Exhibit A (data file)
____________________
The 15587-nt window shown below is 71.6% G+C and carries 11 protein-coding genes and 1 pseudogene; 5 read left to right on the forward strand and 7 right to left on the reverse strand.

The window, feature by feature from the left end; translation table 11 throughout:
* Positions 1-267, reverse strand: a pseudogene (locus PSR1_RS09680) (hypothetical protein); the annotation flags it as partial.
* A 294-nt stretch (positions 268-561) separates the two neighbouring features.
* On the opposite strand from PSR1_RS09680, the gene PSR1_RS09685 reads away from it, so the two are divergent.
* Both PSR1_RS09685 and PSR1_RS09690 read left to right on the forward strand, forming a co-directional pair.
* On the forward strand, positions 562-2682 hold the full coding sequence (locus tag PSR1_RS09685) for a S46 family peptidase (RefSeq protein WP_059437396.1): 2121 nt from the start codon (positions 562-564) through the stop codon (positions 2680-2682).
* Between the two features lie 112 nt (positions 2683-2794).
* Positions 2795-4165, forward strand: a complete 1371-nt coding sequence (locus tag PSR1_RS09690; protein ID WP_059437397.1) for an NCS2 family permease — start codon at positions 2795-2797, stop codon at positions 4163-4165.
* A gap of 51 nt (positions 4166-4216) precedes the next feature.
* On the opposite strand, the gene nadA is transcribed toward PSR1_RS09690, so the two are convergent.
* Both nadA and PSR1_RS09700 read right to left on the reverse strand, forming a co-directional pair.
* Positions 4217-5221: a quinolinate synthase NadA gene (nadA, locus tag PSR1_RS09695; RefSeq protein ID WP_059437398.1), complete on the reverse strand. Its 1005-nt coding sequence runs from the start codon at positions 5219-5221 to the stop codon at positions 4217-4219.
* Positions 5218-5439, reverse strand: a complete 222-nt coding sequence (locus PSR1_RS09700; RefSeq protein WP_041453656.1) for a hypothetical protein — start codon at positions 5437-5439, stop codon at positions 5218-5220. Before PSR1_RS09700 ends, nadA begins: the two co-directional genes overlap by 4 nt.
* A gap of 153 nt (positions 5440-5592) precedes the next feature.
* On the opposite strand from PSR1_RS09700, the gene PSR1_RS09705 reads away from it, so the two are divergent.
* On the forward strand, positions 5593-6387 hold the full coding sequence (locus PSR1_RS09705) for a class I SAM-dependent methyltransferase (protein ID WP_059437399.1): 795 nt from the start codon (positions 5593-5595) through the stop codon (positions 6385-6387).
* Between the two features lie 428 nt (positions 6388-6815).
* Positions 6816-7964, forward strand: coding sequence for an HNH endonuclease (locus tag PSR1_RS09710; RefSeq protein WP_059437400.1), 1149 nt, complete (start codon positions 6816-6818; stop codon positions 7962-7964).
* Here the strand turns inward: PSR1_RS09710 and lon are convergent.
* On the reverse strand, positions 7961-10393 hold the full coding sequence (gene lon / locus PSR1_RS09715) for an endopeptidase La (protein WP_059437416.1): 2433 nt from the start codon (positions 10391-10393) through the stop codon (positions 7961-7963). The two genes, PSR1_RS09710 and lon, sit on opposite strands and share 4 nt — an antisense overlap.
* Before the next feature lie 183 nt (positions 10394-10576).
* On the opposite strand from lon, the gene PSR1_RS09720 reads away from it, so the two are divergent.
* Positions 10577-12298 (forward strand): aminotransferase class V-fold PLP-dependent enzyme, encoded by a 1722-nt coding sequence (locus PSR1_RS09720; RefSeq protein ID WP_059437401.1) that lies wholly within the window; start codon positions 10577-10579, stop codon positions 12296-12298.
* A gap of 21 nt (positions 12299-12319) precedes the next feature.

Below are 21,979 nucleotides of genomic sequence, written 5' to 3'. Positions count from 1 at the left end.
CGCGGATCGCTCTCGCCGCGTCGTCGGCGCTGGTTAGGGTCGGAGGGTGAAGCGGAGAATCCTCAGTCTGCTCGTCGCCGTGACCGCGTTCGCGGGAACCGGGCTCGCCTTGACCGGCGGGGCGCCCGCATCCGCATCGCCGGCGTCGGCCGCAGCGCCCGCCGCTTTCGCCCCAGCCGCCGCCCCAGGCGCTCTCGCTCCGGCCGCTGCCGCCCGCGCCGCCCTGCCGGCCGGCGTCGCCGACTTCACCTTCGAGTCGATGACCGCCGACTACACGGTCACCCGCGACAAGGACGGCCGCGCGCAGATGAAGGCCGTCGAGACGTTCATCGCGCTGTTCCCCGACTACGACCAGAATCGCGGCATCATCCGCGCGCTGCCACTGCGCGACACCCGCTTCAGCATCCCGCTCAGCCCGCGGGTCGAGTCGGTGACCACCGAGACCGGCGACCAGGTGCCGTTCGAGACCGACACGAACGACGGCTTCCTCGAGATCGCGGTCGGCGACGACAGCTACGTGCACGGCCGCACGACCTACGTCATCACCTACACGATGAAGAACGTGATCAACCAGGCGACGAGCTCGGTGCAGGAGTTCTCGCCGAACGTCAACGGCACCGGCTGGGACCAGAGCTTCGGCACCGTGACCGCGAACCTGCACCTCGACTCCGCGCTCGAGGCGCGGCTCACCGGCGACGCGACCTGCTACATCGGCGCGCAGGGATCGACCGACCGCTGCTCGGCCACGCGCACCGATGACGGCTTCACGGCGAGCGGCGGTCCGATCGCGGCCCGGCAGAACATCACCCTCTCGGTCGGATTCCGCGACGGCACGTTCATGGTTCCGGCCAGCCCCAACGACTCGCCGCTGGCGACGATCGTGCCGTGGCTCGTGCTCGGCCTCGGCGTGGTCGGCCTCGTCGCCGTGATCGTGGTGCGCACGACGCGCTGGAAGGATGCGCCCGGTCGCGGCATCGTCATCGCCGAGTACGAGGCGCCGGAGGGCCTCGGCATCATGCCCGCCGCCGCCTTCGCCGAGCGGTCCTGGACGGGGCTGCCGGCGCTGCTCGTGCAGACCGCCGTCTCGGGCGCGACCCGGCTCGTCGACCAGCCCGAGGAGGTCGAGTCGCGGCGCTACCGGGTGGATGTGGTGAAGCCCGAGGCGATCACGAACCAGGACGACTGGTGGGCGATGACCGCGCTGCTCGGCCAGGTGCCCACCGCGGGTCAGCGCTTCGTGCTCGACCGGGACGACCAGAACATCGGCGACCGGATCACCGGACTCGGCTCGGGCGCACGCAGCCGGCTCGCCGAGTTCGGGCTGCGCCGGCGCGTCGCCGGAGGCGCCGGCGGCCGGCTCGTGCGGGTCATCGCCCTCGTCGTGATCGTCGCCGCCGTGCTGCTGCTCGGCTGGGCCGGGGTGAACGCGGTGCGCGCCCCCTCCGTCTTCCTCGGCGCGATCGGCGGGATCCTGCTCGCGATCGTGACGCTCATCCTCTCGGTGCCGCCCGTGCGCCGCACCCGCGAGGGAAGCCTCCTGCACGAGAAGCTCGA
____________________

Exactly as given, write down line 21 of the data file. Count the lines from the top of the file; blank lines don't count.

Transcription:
* On the reverse strand, positions 7961-10393 hold the full coding sequence (gene lon / locus PSR1_RS09715) for an endopeptidase La (protein WP_059437416.1): 2433 nt from the start codon (positions 10391-10393) through the stop codon (positions 7961-7963). The two genes, PSR1_RS09710 and lon, sit on opposite strands and share 4 nt — an antisense overlap.